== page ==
Most of us know that Coco Chanel invented the little black dress, but did you know that it was Mark Twain who invented the clasp at the back of your bra? It’s true! The man that brought you Huckleberry Finn was the same guy who invented and patented the hook-and-eye fastener for “vests, pantaloons, or other garments requiring straps”.
If these surprised you, read on, we’ve got a few more fascinating facts about fashion that you probably didn’t know.
Umbrellas – not for rainy days
That essential item we use on a rainy day, the umbrella was not invented to keep the rain off. The oldest written reference to an umbrella dates back to 21 AD and it refers to a device designed to shield a person from the sun. In fact, the very word umbrella is derived from the Latin word “umbra”, which means shadow, or shaded.
Men wore High Heels First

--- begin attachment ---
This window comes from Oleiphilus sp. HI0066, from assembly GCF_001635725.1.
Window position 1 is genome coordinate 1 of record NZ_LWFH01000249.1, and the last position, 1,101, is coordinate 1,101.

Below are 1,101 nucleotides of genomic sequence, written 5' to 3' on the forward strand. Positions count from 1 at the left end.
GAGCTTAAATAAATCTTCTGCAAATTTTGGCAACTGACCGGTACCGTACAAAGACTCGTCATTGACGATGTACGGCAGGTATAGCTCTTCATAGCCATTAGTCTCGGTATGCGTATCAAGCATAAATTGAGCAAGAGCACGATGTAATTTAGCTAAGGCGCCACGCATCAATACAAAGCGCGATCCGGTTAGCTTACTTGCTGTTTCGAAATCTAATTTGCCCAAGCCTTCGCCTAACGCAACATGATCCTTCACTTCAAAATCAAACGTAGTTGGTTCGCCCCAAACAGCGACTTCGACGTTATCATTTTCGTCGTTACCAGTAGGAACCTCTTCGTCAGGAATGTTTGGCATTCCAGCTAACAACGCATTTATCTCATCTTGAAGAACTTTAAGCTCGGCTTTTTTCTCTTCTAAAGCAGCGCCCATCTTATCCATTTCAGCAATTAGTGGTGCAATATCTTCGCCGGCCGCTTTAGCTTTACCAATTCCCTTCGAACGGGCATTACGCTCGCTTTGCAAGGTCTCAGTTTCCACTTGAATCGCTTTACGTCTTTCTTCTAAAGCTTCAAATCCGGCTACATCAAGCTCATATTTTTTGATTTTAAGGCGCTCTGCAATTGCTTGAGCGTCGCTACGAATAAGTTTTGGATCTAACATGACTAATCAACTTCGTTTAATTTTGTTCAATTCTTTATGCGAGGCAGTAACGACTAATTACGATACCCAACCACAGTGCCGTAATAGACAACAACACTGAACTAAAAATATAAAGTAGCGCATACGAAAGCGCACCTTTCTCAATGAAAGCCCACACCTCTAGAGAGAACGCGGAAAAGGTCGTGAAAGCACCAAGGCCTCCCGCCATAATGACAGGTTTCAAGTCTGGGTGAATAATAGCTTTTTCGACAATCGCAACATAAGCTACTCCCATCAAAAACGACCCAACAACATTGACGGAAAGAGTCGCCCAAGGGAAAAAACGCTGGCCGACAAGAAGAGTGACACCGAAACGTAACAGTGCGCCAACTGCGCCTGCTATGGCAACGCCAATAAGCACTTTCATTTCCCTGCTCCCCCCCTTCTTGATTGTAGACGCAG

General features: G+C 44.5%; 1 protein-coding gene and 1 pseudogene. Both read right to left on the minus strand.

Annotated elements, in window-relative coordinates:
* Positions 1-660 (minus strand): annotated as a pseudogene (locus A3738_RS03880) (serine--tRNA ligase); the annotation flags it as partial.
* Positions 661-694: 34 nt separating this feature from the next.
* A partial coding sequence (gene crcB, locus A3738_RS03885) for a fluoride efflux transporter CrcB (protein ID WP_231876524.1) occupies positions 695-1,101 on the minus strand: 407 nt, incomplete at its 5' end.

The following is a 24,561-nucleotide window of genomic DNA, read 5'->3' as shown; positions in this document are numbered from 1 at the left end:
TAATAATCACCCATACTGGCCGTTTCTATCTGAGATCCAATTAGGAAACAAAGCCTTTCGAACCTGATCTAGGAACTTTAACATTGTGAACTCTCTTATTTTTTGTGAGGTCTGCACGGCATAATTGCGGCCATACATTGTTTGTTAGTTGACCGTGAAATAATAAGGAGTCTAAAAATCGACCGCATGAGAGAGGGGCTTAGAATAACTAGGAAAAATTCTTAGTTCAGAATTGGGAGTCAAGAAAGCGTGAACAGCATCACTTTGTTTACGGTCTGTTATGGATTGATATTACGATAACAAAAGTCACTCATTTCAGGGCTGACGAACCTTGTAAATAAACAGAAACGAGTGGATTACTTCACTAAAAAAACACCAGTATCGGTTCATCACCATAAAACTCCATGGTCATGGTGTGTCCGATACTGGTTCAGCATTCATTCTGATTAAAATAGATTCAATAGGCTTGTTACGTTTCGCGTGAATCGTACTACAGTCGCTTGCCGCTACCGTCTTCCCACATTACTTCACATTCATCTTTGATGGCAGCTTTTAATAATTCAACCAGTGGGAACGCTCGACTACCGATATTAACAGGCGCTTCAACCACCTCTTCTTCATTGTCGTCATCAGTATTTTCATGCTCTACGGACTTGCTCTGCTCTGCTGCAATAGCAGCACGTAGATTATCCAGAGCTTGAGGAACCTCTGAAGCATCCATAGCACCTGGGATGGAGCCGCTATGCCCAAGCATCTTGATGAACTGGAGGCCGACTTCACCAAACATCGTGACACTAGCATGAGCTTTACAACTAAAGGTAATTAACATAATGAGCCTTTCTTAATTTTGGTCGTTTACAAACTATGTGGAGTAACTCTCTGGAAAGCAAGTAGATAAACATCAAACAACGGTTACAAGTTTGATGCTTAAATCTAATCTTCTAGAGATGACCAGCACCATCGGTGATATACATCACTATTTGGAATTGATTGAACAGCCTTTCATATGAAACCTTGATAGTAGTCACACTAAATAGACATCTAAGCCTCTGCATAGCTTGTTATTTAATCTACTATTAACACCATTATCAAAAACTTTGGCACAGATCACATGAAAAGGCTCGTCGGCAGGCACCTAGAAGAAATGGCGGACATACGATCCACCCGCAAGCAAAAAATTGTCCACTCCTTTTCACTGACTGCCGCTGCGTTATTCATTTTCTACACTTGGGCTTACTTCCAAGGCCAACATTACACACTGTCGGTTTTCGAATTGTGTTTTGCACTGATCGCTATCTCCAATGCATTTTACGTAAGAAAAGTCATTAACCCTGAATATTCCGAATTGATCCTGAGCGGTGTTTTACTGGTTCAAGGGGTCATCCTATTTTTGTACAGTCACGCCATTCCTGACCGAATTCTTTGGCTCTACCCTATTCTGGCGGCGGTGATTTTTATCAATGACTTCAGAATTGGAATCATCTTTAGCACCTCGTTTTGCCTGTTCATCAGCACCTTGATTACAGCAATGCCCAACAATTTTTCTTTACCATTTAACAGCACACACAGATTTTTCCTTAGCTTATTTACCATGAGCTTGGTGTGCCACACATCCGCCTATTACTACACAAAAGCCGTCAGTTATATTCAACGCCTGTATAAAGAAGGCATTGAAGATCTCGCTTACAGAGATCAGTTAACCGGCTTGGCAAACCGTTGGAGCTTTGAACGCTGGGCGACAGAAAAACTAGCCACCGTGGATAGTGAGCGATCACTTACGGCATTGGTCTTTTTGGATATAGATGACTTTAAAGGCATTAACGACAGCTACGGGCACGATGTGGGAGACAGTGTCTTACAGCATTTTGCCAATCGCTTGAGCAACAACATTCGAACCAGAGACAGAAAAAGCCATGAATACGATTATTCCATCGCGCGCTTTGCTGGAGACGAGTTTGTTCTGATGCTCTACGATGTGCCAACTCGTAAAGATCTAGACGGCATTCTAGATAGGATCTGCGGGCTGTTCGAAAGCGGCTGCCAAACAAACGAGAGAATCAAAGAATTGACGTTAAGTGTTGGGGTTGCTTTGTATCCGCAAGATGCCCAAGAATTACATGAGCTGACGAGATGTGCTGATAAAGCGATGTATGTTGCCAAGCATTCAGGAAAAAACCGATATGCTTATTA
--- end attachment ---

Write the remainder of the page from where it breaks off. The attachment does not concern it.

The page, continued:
This was invented to stop men falling off their horses! History shows that the first high heels were worn by men and they were designed to keep a man’s feet in the stirrups when he was shooting at his foes with a bow and arrow. It wasn’t until much later that high heels became a fashion item for women.
Automobile contribution to Fashion
Skirts became short not because of changing attitudes to morality and to show off bare legs, but it was for a far more practical reason. The first short skirts are thought to have been designed to make it easier for girls to get in and out of automobiles. So, got the point skirts became shorter
Tutankhamun made eyeliner popular
Until around 1920’s eyeliner wasn’t very popular. It became popular only after King Tutankhamun’s tomb was discovered in 1922, which sparked a renewed interest in Ancient Egypt, and people saw images of the young king wearing eyeliner.
Levi Strauss had a very different name for jeans.
The word “jeans” comes from the word “Genes” that was a word used to describe the sailors of Genoa in Italy, who wore blue denim trousers. When Levi Strauss, however, patented his design for what we now called jeans, he called them “waist-high overalls”. Not quite as catchy as “blue jeans”, isn’t it?